Published online by Cambridge University Press: 30 March 2019
It is a truth universally acknowledged that a book with a broad title such as the present one must begin with a statement as to what it is not about. Assuming that the reader is at least equally interested in learning what it is about, the apologetic section (2) is preceded by a section offering a positive perspective on things to come (1). Together, these first two sections delineate the scope of the book. As this is not only a book with a broad title, but also a unilingual comparative analysis in the field of private international law, there is a particular need to address quite a number of terminological issues. They are the subject of the third section.
THE CONCEPT OF GENERAL ISSUES
It would not seem to be a stretch to posit that most persons with a legal education will associate the notion of establishing a “general part” of one area of law with German law and German legal scholarship. “The technique of creating a General [Part] is, in its perfection, a marvel of German legal theory.” Nothing epitomises the “German abstract approach to law” quite like the General Part of the German Civil Code, the BGB. But the idea is older and far from limited to substantive private law. Codifications of criminal law separated general from specific provisions even before the 19th century. Otto Mayer, who is considered the father of “general administrative law” (Allgemeines Verwaltungsrecht) in Germany, set forth his distinction of a “general part” and a “special part” of administrative law in 1895. Even the German Constitution has occasionally been called a “general part” (of German public law or even of all German law).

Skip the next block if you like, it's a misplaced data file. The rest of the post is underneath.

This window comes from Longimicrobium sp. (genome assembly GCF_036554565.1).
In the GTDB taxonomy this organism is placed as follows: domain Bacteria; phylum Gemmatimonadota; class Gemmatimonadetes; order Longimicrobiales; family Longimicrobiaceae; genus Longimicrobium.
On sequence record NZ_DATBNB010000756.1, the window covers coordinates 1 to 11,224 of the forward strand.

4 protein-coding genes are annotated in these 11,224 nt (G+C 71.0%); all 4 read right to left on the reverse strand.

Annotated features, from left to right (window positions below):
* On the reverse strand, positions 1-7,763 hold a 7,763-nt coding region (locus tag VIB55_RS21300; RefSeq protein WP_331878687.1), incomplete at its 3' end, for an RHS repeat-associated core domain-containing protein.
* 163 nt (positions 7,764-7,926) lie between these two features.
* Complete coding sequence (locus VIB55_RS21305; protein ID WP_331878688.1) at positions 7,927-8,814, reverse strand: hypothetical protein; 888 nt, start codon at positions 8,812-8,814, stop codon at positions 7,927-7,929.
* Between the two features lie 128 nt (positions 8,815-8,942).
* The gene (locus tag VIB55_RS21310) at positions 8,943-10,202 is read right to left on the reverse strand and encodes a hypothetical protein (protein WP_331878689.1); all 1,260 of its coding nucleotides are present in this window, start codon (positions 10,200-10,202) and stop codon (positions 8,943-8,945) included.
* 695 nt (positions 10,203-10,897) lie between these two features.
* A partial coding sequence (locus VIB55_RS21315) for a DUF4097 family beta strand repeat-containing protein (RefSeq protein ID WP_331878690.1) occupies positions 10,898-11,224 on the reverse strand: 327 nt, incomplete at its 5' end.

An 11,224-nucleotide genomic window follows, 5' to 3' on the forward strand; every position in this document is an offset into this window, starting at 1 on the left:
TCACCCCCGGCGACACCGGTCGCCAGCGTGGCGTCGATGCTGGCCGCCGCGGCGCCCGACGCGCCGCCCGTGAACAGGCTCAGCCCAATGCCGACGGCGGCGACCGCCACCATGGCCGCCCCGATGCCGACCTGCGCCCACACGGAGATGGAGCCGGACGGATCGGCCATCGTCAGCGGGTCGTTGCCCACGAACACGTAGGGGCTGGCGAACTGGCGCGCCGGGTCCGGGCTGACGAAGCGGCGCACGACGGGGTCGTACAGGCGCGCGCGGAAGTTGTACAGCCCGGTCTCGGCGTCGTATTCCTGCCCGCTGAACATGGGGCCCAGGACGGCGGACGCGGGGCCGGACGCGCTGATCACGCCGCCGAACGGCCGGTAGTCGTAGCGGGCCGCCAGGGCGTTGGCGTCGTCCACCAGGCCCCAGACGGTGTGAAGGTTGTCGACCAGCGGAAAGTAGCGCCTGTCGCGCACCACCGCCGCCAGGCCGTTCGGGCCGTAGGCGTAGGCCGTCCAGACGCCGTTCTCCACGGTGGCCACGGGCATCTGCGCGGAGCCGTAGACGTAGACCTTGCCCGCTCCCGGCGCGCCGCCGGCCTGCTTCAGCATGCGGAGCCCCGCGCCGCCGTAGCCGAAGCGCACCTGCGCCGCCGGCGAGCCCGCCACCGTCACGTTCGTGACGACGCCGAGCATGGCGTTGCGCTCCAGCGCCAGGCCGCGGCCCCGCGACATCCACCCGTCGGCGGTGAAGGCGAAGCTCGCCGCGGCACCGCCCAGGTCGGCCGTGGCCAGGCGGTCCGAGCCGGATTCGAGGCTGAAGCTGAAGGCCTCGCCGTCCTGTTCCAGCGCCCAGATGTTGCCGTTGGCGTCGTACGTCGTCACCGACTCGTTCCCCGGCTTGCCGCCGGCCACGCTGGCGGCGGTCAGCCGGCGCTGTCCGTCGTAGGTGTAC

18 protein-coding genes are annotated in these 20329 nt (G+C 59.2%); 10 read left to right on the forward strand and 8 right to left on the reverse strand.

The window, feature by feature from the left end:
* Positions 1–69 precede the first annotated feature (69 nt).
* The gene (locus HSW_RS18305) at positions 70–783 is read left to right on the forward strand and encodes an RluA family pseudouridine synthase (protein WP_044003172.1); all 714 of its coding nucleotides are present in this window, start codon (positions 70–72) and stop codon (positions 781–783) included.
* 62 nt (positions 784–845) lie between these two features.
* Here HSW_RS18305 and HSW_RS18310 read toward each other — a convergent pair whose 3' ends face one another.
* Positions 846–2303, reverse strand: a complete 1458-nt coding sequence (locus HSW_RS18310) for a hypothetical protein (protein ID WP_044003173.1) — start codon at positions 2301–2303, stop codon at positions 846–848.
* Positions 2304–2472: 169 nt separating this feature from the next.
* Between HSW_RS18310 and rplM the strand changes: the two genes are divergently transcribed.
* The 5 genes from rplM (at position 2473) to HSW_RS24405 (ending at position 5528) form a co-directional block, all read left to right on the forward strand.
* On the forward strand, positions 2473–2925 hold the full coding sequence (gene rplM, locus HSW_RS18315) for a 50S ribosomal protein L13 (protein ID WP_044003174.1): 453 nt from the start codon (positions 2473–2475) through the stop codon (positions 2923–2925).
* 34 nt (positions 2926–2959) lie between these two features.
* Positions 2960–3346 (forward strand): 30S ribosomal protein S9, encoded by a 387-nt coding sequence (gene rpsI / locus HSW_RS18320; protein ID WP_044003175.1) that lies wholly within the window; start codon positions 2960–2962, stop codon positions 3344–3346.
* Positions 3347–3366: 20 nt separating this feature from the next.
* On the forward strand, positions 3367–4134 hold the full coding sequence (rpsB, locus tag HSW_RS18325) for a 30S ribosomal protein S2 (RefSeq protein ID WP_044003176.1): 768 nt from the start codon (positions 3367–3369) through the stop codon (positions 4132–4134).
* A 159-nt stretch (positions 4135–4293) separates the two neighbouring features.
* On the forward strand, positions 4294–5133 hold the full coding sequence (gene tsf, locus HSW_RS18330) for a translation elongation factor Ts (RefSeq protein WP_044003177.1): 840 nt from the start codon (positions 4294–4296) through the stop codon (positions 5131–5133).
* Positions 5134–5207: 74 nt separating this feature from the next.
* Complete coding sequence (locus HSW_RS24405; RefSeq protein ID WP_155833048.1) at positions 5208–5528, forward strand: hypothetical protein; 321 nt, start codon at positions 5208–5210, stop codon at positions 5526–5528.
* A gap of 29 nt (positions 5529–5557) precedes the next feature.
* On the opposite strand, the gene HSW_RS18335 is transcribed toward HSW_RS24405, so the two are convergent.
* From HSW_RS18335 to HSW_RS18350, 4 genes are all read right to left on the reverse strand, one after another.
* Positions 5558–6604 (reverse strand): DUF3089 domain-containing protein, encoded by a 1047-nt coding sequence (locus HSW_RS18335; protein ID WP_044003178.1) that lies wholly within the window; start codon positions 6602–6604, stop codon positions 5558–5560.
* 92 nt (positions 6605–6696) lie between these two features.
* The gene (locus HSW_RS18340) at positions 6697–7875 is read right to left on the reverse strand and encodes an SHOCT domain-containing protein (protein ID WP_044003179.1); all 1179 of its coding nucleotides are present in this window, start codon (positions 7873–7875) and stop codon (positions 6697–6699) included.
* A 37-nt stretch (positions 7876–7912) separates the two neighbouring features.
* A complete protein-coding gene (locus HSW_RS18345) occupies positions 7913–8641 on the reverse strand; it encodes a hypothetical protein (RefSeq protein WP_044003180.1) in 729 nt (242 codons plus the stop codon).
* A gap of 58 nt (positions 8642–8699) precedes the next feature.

From a German perspective, thus, it is all but unnatural that the discourse concerning European Union (EU) private international law has relatively quickly turned to its general provisions, its general principles, its general theory, its general doctrines, and/or even expressly to its (potential) general part. Indeed, most contributions calling for a general part of EU private international law, or at least exploring the topic of general rules originate in Germany.